CategorySwine Health - General Disease
Date Full Report Received07/01/2013
Date Abstract Report Received07/01/2013
Funded ByNational Pork Board
Since the 2009 pandemic H1N1 virus (pH1N1) was found to transmit to pigs worldwide including in the USA, subsequent reassortment events between pH1N1 and endemic swine influenza viruses (SIVs) have occurred. We have isolated and characterized 60 swine influenza isolates from diseased or dead pigs in Midwestern swine farms with outbreaks of respiratory disease that include 1 H1N1, 11 H3N2 and 15 H1N2 reassortant SIVs containing 1 to 6 genes from the pH1N1. To date little is known about these novel reassortant SIVs and whether these novel reassortant viruses will be maintained in the swine operations. In the present proposal, we investigated pathogenicity and transmissibility of these novel reassortant viruses in pigs to determine whether they can be established and become predominant viruses in pigs.
To determine pathogenicity and transmissibility of novel reassortant H3N2 SIVs, 3 reassortant H3N2 and 1 endemic H3N2 viruses, which were full-genome sequenced, were selected for in vitro and the pig study: one reassorant H3N2 virus has 5 genes (PB2, PA, NP, M and NS) from the pH1N1; another 2 reassortant H3N2 viruses both contain NP, M and NS genes from the pH1N1, but they have a genetically different NA gene; the endemic H3N2 virus is a triple reassortant virus with genes from avian- (PB2 and PA), human- (HA, NA and PB1) and swine-origin (NP, M and NS) viruses. All 3 novel reassortant H3N2 viruses grew to higher titers than the control endemic H3N2 SIV in canine, swine and human cell lines. In the pig study, all 3 novel reassortant viruses were able to replicate efficiently in lungs and transmit to sentinel animals, similar to the control endemic H3N2 virus. The novel reassortant viruses with 3 genes (NP, M and NS) from pH1N1 were more transmissible when compared to the reassortant virus with 5 genes (PA, PB2, NP, M and NS) from pH1N1. Concurrent swine surveillance for influenza viruses showed that the novel H3N2 virus with 3 genes from pH1N1 is continually isolated from swine herds in the Midwest swine farms.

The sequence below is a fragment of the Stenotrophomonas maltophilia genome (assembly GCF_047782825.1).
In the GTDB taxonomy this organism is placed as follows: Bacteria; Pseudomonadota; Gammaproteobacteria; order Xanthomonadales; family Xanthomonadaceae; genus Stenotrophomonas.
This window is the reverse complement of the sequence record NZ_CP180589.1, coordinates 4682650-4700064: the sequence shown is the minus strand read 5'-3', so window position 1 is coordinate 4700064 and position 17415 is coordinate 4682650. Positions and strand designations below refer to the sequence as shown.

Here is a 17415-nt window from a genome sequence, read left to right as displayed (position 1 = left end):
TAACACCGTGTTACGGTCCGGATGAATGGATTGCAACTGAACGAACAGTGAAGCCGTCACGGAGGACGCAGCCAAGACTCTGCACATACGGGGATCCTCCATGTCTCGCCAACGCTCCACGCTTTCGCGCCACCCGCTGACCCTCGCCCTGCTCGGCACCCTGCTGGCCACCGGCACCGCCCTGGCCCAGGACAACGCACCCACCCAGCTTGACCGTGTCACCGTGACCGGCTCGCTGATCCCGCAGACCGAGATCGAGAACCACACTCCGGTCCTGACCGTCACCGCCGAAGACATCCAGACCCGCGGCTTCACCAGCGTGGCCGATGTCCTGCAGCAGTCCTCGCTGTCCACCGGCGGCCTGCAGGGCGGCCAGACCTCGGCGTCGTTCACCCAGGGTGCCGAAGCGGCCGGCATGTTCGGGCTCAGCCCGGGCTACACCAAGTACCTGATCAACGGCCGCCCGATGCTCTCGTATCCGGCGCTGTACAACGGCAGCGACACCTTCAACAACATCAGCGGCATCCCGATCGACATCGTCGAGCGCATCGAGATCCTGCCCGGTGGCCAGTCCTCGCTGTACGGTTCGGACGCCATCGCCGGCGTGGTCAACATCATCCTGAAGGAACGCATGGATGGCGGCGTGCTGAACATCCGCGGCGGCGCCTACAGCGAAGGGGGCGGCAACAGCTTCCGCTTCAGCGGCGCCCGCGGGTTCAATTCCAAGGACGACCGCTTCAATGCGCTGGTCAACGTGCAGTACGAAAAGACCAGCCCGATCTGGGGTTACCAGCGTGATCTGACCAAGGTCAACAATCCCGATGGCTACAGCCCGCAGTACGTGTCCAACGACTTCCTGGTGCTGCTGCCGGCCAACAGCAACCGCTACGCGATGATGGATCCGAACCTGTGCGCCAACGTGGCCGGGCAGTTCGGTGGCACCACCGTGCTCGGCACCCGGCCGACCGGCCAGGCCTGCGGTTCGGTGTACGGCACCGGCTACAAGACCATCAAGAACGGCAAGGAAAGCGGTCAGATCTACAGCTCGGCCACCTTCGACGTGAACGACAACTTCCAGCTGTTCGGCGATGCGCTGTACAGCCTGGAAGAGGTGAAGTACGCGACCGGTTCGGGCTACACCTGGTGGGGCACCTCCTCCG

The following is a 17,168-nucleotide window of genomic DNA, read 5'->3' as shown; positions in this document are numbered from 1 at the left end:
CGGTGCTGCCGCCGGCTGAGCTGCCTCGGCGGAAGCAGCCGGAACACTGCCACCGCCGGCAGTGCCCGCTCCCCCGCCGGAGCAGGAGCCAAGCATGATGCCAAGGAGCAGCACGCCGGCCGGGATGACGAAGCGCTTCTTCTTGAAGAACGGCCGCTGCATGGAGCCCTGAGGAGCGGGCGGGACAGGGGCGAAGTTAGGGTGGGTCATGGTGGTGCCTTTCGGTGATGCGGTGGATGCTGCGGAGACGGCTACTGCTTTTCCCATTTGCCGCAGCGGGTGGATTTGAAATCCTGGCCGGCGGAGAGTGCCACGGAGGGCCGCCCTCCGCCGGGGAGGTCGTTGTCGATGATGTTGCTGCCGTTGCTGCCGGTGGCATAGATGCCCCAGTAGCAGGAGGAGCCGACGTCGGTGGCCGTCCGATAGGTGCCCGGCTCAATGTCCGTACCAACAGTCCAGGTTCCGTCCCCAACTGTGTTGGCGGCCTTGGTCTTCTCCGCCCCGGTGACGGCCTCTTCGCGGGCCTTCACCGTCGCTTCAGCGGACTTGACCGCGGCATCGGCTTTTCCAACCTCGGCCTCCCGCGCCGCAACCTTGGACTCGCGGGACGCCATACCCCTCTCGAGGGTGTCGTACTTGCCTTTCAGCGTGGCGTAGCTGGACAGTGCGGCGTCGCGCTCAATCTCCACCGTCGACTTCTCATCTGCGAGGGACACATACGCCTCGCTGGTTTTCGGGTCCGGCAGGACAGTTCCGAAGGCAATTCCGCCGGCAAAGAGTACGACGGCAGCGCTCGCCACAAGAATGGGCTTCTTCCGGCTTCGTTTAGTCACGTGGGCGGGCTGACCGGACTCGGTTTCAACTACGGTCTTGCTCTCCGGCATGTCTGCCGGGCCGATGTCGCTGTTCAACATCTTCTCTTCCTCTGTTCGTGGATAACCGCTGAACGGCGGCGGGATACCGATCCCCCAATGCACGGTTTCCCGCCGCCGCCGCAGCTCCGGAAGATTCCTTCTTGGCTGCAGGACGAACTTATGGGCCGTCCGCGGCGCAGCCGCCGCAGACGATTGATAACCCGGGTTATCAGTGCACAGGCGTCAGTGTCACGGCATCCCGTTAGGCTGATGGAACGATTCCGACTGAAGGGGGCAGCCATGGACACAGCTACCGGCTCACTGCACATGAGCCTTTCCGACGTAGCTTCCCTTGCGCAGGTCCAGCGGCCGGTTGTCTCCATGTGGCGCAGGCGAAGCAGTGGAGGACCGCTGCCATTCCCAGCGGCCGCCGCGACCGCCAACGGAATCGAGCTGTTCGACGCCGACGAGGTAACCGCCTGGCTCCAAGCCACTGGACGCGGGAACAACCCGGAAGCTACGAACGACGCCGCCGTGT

To investigate pathogenicity and transmissibility of novel reassortant H1N2 SIVs, One reassortant H1N2 (2+6 rH1N2), 1 H1N2 variant isolated from swine (swH1N2v), 1 H1N2 variant isolated from human (huH1N1v) and 1 endemic H1N2 (eH1N2) viruses were selected for the pig study: the selected reassorant H1N2 (2+6 rH1N2) virus has 6 internal genes (PA, PB2, PB1, NP, M and NS) from the pH1N1 and 2 surface gene from endemic H1N2 SIVs; the H1N2 variants isolated from swine (swH1N2v) and human (huH1N1v) have M gene from the pH1N1 and remaining 7 genes from endemic H1N2 viruses. All 4 viruses replicated efficiently in pigs’ lungs and successfully transmitted to sentinel animals. However, both variant H1N2 viruses caused more severe lung lesions in infected pigs when compared to the 2+6 rH1N2 and eH1N2 viruses. Although all four viruses were detected in the lungs of contact animals, the swH1N2v shed more efficiently than the other three viruses in contact animals. Additionally, the huH1N2v displayed delayed and inefficient shedding kinetics in sentinel animals. Taken together, the H1N2 variant viruses are pathogenic and transmissible in pigs and could pose a threat to public and animal health.
All these results demonstrate that novel reassortant SIVs including H3N2 and H1N2 subtypes are pathogenic and transmissible in pigs which is in agreement with outbreaks observed in the swine farms. Concurrent swine surveillance for influenza viruses showed that both the novel H3N2 virus with 3 genes from pH1N1 and the H1N2 variant are 2 major novel reassortant viruses that are continually isolated from swine herds in the Midwest swine farms, indicating that they will be most likely maintained in swine herds and could pose a big threat to the swine industry.
Contact information: Dr. Wenjun Ma, Email: firstname.lastname@example.org; Tel: 785-532-4337